by • October 1, 2012 • Follow
Published in Interviews • 11 comments
The media often talks about how ebooks keep changing the consumer world. As more and more people buy eReaders and make their purchases on digital marketplaces, the sales for ebooks are starting to catch up to their print brothers. But how can this technology help those in need through ways not possible before? A former Amazon.com Senior Vice President starting thinking about that after a family trip to the Southern Hemisphere.
David Risher with friend Colin McElwee founded the not-for-profit charity Worldreader to bring access to thousands of books to millions of people in developing nations. While it might have seemed impossible to give thousands of children throughout Sub Saharan Africa their own collection of stories and educational texts a decade ago, Worldreader has already accomplished that using eReader technology.
The Worldreader organization delivered thousands of Kindle eReaders to children across Sub Saharan Africa. This slideshow highlights a few of the many students aided by the efforts of the charity. (Images courtesy of David Risher)
[slideshow id=1 w=620 h=400]
Back in 2009, Risher traveled to Ecuador with his family. He lent some assistance to a young women’s orphanage known as Perpetua Socorro. As they were leaving Risher noticed a locked building nearby. He saw some books stacked through its windows.
He inquired about the building and was told it was their library, and it remained locked since the girls lost interest in the books. The texts often came to them either by boat or by people who left them in the orphanage. The books were old or out of date. Risher asked if he could take a look inside and she said, “You know, I think I’ve lost the keys.”
That moment stuck with Risher. He remembered growing up back in America, how he would go to his library to read when his mother was busy shopping on Saturday. “The only way I had of exploring the world was through books,” Risher said. “I never left the United States as a kid, I never really did any traveling.” The fact that millions of people throughout the world lacked access to the knowledge these books offered disturbed him.
Risher contacted Colin McKell shortly after about starting Worldreader and set out to tackle this situation, McKell going as far as to leave a marketing director position at the ESADE Business School in Barcelona, Spain. Risher then approached Steve Kessel, Amazon.com’s Senior Vice President of Worldwide Digital Media who operated the business side of Amazon’s eReader project, Kindle. Risher pitched the idea of how with the Kindle eReaders, Worldreader could bring access to thousands of books to a child with a device so small that it could fit in the compartment of a book bag.
Kessel agreed to send 30 tablets to Worldreader so they could begin the process. That number increased dramatically over the next two years. The organization supplied Kindles to nearly 3,000 children in Sub Saharan Africa by September of 2012, with efforts in Ghana, Kenya, Uganda and Rwanda.
So far, Risher has seen the performance of the children he’s helped improve drastically. “We’ve done measurement evaluation,” Risher said. “Their test scores have gone up anywhere from 5 to 15 points in reading and reading comprehension over the course of a year.”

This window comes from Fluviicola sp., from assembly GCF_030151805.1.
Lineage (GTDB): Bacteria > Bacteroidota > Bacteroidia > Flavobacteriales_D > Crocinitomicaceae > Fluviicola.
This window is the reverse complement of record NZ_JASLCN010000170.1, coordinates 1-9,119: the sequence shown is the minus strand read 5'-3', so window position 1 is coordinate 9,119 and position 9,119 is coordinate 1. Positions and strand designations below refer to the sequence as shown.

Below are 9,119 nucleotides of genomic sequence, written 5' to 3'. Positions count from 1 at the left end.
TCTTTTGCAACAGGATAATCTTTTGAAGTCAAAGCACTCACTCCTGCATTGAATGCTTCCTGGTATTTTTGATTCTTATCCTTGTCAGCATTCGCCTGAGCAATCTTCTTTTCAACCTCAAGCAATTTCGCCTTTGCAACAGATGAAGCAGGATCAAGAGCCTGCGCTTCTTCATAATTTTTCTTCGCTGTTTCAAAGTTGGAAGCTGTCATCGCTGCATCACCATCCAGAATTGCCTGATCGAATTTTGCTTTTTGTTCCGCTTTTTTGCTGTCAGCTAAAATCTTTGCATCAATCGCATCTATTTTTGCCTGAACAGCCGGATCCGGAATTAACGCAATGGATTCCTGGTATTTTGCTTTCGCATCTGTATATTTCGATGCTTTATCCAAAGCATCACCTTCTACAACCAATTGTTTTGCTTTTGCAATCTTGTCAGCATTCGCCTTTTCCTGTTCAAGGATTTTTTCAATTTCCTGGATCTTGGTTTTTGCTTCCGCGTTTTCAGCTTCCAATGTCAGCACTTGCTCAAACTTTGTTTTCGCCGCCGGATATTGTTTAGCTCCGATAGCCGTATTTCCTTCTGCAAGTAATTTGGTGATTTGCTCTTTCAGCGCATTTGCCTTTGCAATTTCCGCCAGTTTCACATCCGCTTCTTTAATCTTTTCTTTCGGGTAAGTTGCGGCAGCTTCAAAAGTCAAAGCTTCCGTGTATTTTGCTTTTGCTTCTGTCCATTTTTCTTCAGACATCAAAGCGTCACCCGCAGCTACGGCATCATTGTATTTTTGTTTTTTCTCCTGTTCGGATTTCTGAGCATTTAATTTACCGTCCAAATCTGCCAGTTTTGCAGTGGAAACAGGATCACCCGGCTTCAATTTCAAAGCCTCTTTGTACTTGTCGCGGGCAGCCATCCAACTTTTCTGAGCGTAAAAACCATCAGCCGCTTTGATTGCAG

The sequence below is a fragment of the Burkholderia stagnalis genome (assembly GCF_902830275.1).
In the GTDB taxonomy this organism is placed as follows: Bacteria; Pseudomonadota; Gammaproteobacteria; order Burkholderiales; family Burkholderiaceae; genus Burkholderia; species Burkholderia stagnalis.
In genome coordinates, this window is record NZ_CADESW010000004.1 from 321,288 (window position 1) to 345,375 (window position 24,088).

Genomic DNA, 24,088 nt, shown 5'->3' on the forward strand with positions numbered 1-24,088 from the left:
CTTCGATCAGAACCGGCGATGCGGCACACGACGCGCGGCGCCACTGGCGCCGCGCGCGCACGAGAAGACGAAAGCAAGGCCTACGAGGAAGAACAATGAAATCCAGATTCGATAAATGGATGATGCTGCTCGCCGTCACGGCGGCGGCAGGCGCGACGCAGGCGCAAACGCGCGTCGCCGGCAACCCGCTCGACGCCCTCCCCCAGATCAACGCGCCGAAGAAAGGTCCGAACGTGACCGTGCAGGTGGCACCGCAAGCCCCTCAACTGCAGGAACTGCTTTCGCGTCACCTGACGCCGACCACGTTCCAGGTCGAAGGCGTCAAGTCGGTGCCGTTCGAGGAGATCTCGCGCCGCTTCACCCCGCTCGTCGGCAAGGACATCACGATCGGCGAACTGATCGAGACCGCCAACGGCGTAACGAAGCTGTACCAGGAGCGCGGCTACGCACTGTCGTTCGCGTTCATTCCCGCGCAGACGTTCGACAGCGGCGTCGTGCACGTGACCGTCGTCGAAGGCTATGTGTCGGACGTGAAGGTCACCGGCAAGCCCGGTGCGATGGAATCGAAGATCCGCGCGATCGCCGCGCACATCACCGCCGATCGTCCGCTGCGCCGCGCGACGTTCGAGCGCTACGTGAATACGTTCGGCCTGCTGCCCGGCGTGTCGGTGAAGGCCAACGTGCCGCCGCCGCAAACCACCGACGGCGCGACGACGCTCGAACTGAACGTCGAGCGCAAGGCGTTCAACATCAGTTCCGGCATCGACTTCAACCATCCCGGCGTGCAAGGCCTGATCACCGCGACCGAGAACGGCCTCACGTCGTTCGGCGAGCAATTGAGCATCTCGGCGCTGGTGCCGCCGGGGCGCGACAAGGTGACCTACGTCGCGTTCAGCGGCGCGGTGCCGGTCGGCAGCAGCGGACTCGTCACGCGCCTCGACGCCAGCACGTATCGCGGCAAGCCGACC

He gave an example of a student named Linda who decided she wanted to become a doctor after finding the joy of reading through her Kindle. The eReader helped her cope with the death of her mother. “She says, ‘I like reading fun books now, because they help take my mind off my mother,” Risher said. “‘But I also want you to send me medical books. I want to be a doctor, because if I was one, I know she would not have died.'”
He also remembered sitting down in a Ghanaian market and saw three girls walking by, each with Kindles in their hands. “You have to understand, these were 15 year-old girls just walking in the middle of Africa, a mile away from their school,” Risher said. “But rather than being self-conscious about walking with a device which is valuable and interesting, they were just walking around and reading along.”
Seeing these incidents is a mark of achievement for Risher. “These are the sorts of the stories that make you realize that this really does change people’s lives,” he said. “This becomes part of the communities where we operate.”
Now Worldreader just needs to bring that to a larger scale. Risher wants to eventually reach more than a million children throughout the world with this program. “We have the potential of almost eradicating the book famine, let’s say, over the course of a generation,” Risher said. “But to do that, well, what constrains you? Of course, number one is funding.” Worldreader buys their Kindle devices at a discount from Amazon, but they still need money to buy them and to fund the resources that such a group inevitably needs.
Worldreader wants to reach 10,000 children by the end of 2013, a little more than three times the number of students they’ve helped so far. “That means we just have to go a little faster than we did last year,” Risher said. “But when we get to 10,000, we can be talking about access to a million books and more. I think that’s the stage where you’re having a broad impact on a lot of kids.”